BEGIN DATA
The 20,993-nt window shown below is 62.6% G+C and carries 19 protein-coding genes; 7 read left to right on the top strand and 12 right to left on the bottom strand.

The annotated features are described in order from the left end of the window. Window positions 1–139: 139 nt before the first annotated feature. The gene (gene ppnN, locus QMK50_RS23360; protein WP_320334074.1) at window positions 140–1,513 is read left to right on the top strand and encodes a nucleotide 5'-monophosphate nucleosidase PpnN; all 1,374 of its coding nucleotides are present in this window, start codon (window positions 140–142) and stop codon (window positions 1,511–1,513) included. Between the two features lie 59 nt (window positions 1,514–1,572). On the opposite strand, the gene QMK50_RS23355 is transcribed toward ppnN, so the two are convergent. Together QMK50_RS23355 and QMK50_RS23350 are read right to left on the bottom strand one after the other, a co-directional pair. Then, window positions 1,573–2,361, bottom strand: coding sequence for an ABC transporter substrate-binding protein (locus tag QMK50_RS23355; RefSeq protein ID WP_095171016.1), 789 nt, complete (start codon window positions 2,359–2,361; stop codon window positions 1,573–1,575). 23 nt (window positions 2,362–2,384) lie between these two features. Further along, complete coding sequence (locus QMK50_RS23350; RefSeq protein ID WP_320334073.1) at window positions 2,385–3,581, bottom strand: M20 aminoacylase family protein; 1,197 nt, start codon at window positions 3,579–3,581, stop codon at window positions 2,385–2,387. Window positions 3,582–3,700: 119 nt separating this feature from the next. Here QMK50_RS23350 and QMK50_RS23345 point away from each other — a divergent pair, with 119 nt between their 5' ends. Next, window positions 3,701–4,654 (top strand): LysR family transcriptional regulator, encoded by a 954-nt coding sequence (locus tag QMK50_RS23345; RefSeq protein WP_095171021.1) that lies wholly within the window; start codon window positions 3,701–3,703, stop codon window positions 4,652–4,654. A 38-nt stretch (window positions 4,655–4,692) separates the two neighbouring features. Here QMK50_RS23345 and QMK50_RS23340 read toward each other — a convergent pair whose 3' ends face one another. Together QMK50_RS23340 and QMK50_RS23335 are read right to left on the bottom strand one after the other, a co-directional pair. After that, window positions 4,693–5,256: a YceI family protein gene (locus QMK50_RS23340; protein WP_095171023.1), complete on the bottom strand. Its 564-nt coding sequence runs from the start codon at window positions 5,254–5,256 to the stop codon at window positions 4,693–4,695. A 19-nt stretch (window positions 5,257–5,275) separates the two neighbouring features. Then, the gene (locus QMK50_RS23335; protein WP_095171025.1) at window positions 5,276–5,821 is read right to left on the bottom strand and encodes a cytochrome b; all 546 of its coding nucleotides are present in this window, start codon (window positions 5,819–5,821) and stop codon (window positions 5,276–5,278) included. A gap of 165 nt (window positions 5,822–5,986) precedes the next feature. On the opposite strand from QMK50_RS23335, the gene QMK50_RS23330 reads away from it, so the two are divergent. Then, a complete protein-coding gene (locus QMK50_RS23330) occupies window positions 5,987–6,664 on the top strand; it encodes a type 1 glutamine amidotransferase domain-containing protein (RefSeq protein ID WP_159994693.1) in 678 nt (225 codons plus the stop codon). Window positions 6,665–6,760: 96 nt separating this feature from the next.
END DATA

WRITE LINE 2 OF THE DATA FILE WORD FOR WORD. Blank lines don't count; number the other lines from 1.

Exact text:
The annotated features are described in order from the left end of the window. Window positions 1–139: 139 nt before the first annotated feature. The gene (gene ppnN, locus QMK50_RS23360; protein WP_320334074.1) at window positions 140–1,513 is read left to right on the top strand and encodes a nucleotide 5'-monophosphate nucleosidase PpnN; all 1,374 of its coding nucleotides are present in this window, start codon (window positions 140–142) and stop codon (window positions 1,511–1,513) included. Between the two features lie 59 nt (window positions 1,514–1,572). On the opposite strand, the gene QMK50_RS23355 is transcribed toward ppnN, so the two are convergent. Together QMK50_RS23355 and QMK50_RS23350 are read right to left on the bottom strand one after the other, a co-directional pair. Then, window positions 1,573–2,361, bottom strand: coding sequence for an ABC transporter substrate-binding protein (locus tag QMK50_RS23355; RefSeq protein ID WP_095171016.1), 789 nt, complete (start codon window positions 2,359–2,361; stop codon window positions 1,573–1,575). 23 nt (window positions 2,362–2,384) lie between these two features. Further along, complete coding sequence (locus QMK50_RS23350; RefSeq protein ID WP_320334073.1) at window positions 2,385–3,581, bottom strand: M20 aminoacylase family protein; 1,197 nt, start codon at window positions 3,579–3,581, stop codon at window positions 2,385–2,387. Window positions 3,582–3,700: 119 nt separating this feature from the next. Here QMK50_RS23350 and QMK50_RS23345 point away from each other — a divergent pair, with 119 nt between their 5' ends. Next, window positions 3,701–4,654 (top strand): LysR family transcriptional regulator, encoded by a 954-nt coding sequence (locus tag QMK50_RS23345; RefSeq protein WP_095171021.1) that lies wholly within the window; start codon window positions 3,701–3,703, stop codon window positions 4,652–4,654. A 38-nt stretch (window positions 4,655–4,692) separates the two neighbouring features. Here QMK50_RS23345 and QMK50_RS23340 read toward each other — a convergent pair whose 3' ends face one another. Together QMK50_RS23340 and QMK50_RS23335 are read right to left on the bottom strand one after the other, a co-directional pair. After that, window positions 4,693–5,256: a YceI family protein gene (locus QMK50_RS23340; protein WP_095171023.1), complete on the bottom strand. Its 564-nt coding sequence runs from the start codon at window positions 5,254–5,256 to the stop codon at window positions 4,693–4,695. A 19-nt stretch (window positions 5,257–5,275) separates the two neighbouring features. Then, the gene (locus QMK50_RS23335; protein WP_095171025.1) at window positions 5,276–5,821 is read right to left on the bottom strand and encodes a cytochrome b; all 546 of its coding nucleotides are present in this window, start codon (window positions 5,819–5,821) and stop codon (window positions 5,276–5,278) included. A gap of 165 nt (window positions 5,822–5,986) precedes the next feature. On the opposite strand from QMK50_RS23335, the gene QMK50_RS23330 reads away from it, so the two are divergent. Then, a complete protein-coding gene (locus QMK50_RS23330) occupies window positions 5,987–6,664 on the top strand; it encodes a type 1 glutamine amidotransferase domain-containing protein (RefSeq protein ID WP_159994693.1) in 678 nt (225 codons plus the stop codon). Window positions 6,665–6,760: 96 nt separating this feature from the next.